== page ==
Hopkins lacrosse keeping late teammate Jeremy Huber in mind as they prepare for NCAA semifinals

Even before the Johns Hopkins men's lacrosse team had upset No. 2 seed Syracuse to earn a spot in the semifinals of the NCAA Division I tournament, Robert Huber said he and his family had made arrangements to attend championship weekend at Lincoln Financial Field in Philadelphia.

It's what Huber's eldest son, Jeremy, a Blue Jays freshman defenseman who died of complications from pneumonia and flu in January, would have wanted.


"We actually bought the plane tickets last week," Huber said from his home in Las Vegas. "Jeremy and [younger brother] Justin and I went to the final four last year for the first time when it was in downtown Baltimore, and we enjoyed the heck out of it. We figured worst-case [scenario], we could go there and enjoy it again, and the best thing that could happen is if the Blue Jays were there playing. So we're looking forward to it."

The Huber family and Johns Hopkins (11-6) — which meets No. 6 seed Maryland (14-3) in the second semifinal at 3:30 p.m. — have remained deeply connected since the passing of Jeremy Huber, who was discovered in his dorm Jan. 26.

The program has chosen to honor Huber's memory by preserving his locker in the team's locker room at the Cordish Lacrosse Center, painting his No. 19 on the sideline at Homewood Field and stitching his number on the cuffs of the players' gloves.

There is also a Jeremy Huber Memorial Fund (also known as the JERM 19 Fund) at the Peabody Institute in a nod to Huber's passion for playing the piano and listening to music. Earlier this month, Blue Jays fan Truitt Sunderland asked friends to forgo presents for his 12th birthday in exchange for donations to the fund.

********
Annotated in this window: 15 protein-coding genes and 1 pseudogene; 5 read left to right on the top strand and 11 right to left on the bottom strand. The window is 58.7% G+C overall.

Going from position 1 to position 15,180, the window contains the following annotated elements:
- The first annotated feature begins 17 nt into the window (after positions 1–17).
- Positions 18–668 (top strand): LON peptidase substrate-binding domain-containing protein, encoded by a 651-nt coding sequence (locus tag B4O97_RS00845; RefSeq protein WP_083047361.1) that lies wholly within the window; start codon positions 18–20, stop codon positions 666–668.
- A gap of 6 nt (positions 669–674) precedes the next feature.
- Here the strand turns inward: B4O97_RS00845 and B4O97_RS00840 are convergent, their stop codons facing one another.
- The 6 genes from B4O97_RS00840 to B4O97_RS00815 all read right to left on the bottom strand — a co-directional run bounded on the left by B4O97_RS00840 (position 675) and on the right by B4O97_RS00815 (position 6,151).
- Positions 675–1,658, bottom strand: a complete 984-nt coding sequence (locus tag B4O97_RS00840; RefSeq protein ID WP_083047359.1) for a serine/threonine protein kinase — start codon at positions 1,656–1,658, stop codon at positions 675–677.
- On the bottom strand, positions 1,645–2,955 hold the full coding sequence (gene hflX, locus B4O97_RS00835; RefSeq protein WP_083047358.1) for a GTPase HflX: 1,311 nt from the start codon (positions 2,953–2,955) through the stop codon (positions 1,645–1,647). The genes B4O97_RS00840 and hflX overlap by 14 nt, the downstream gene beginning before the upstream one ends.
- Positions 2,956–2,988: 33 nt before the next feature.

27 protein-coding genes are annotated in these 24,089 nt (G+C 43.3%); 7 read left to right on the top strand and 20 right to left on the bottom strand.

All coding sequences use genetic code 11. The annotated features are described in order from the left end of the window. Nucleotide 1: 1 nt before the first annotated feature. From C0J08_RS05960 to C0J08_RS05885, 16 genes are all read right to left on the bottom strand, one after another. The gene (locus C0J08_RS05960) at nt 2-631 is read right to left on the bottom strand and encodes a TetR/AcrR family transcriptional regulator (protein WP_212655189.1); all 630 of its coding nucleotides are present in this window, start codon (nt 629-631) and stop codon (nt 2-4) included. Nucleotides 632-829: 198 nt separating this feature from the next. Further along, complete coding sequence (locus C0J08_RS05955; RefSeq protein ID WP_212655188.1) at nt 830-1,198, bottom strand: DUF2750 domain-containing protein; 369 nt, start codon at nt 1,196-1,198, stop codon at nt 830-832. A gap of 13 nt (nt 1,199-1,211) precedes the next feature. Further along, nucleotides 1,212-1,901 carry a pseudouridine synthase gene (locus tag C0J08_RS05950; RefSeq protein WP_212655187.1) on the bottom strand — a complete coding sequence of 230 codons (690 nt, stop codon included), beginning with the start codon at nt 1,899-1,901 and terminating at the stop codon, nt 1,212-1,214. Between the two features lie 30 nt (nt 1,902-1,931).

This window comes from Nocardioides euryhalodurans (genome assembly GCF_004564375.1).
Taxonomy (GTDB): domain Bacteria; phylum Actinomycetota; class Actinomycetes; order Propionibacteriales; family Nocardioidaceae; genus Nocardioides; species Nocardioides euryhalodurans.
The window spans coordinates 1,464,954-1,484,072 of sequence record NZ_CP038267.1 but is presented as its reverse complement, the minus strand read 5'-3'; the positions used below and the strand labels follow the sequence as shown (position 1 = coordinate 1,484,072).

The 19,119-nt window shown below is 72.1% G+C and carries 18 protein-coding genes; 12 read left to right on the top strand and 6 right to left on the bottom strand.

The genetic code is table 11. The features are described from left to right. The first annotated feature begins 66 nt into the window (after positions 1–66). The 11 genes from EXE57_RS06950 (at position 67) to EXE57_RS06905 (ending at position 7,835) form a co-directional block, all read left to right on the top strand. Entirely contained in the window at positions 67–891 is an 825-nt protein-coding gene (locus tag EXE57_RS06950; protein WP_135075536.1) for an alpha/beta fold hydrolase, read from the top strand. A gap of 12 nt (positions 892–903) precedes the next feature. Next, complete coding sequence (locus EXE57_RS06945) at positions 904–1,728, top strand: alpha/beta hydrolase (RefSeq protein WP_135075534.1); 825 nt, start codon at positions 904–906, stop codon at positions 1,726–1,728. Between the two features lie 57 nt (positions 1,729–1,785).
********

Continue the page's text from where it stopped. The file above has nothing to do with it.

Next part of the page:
Huber's legacy continues to resonate so much that senior defenseman John Kelly invoked Huber's name in the final five minutes of the Blue Jays' 16-15 win against the Orange at Navy-Marine Corps Memorial Stadium in Annapolis.

"When it was crunch time, we were all saying, 'Let's do it for 19. Let's do it for Jeremy,'" fifth-year senior goalkeeper Eric Schneider said. "John said it first. Me personally, I got chills when we were saying that. We just really wanted to close that one out for him."

Johns Hopkins' seven-game winning streak and national semifinals berth belie the struggles the program endured through the first half of the season. The team canceled a week of practice to mourn Huber's death before pounding UMBC, 16-4, in both teams' season opener Feb. 7.

But the Blue Jays lost six of their next nine games, tail-spinning to a 4-6 record that had them on a Big Ten tournament championship-or-bust path. Without shirking responsibility for the near-disastrous opening, coach Dave Pietramala said the players sagged under the weight of trying to play without their fallen teammate.


"They said, 'We would like to dedicate the season to Jeremy.' Yet, I think we were burdened by that for a while because here we were not performing well, and we had all said that we wanted to dedicate the whole season to this young man and we were performing like garbage," Pietramala said. "… We just had to decide that we were going to pull ourselves up by our bootstraps and decide to move forward because this mattered to us and this mattered to Jeremy."

Robert Huber, who has attended several regular-season games this spring, said the team's troubled start worried him.

"One of my biggest fears was that what happened to Jeremy would destroy their season," he said. "He was happy to be there. He obviously made some great friends during the short time that he was there, and that would be the last thing that he would want.